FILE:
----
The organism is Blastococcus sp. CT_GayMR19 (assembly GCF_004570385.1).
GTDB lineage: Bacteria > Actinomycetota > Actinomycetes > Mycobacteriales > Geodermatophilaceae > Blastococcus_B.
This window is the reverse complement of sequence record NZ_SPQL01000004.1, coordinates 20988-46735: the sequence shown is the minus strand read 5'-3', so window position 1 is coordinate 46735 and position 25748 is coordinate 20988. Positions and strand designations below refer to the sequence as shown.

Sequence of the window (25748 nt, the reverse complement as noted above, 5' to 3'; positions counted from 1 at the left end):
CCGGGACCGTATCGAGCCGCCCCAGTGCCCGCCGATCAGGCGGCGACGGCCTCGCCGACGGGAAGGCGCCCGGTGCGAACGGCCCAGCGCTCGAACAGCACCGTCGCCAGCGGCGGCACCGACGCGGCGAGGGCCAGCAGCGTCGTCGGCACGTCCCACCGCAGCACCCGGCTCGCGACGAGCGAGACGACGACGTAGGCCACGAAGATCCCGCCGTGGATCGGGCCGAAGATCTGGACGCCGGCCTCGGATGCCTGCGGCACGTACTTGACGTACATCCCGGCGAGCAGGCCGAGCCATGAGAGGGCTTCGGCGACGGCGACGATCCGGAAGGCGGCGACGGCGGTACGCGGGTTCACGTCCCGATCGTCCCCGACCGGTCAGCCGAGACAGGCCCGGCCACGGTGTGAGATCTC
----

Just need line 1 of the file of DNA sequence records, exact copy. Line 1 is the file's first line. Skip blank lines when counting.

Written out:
The organism is Blastococcus sp. CT_GayMR19 (assembly GCF_004570385.1).